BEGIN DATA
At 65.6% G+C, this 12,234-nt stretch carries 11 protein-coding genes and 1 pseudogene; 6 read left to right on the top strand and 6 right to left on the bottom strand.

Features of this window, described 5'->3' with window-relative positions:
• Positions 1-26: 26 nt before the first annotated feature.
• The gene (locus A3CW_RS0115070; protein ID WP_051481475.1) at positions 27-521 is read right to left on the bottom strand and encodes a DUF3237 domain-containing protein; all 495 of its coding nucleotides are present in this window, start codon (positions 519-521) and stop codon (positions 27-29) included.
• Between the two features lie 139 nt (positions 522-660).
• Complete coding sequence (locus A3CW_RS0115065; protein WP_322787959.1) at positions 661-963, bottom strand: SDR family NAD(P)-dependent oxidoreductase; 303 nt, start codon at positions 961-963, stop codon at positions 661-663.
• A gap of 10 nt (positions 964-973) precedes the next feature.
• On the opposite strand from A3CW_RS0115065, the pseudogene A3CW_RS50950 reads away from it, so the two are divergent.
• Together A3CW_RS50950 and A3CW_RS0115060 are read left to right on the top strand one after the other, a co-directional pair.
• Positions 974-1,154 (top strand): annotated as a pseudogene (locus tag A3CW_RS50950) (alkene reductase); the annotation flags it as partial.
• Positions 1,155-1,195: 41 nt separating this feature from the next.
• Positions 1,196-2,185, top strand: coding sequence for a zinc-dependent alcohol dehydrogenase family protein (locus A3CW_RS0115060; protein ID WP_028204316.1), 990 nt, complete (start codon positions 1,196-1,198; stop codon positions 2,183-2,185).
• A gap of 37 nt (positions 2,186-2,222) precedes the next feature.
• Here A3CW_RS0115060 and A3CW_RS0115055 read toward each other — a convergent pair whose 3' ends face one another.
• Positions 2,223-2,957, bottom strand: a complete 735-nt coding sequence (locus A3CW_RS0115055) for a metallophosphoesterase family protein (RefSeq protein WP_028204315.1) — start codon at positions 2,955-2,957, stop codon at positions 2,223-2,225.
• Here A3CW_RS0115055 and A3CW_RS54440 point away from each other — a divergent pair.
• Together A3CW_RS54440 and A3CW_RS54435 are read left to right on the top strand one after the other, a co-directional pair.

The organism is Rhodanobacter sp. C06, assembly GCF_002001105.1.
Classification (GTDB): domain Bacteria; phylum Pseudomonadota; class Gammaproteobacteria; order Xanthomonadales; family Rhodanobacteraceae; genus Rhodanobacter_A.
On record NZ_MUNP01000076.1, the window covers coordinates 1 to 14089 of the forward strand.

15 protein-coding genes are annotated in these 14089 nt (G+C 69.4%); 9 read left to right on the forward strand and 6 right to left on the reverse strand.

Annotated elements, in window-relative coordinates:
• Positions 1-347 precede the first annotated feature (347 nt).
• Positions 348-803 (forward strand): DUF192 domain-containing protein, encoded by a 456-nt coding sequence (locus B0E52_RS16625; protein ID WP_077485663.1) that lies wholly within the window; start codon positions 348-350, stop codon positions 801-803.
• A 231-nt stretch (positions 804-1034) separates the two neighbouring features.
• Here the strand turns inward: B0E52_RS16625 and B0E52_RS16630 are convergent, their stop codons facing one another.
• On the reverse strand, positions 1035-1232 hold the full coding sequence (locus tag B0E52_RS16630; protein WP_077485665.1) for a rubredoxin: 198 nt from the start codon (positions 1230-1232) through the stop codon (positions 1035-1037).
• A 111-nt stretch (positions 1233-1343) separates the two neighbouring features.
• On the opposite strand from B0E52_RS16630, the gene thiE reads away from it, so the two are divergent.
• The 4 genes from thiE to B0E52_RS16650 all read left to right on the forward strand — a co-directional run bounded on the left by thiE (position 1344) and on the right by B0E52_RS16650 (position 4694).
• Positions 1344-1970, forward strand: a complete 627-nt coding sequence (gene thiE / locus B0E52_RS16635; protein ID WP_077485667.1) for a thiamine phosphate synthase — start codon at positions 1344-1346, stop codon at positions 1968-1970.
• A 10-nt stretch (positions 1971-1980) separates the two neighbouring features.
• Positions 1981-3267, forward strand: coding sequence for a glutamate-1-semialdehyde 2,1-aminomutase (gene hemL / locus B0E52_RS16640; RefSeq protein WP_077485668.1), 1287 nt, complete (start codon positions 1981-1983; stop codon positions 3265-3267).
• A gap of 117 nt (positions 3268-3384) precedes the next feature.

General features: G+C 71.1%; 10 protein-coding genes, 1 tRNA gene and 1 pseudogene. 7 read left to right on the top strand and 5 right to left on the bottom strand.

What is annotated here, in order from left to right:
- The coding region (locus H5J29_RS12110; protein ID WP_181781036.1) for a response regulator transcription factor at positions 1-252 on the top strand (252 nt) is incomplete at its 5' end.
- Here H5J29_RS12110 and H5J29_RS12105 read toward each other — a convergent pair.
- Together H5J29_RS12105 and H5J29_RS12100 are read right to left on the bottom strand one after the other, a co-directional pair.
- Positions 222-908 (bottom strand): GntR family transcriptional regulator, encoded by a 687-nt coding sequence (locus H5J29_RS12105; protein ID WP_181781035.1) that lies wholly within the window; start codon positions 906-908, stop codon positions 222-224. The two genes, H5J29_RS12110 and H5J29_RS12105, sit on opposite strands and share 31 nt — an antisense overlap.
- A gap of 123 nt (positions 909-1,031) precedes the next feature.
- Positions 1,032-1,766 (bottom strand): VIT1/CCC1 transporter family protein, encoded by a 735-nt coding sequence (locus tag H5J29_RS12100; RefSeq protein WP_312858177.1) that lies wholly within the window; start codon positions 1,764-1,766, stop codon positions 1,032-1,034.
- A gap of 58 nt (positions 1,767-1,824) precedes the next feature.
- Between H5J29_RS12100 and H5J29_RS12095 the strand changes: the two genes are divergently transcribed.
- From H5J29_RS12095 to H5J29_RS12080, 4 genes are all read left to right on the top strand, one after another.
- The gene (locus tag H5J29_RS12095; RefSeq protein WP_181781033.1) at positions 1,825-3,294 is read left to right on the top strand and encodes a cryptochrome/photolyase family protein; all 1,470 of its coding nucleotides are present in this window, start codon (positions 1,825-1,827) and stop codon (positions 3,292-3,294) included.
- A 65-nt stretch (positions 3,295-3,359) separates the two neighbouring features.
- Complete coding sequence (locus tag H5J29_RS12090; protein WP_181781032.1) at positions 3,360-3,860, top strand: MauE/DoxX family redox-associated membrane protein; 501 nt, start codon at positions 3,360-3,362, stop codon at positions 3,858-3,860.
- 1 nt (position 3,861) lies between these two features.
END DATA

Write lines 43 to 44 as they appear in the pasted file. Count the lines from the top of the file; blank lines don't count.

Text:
- A gap of 58 nt (positions 1,767-1,824) precedes the next feature.
- Between H5J29_RS12100 and H5J29_RS12095 the strand changes: the two genes are divergently transcribed.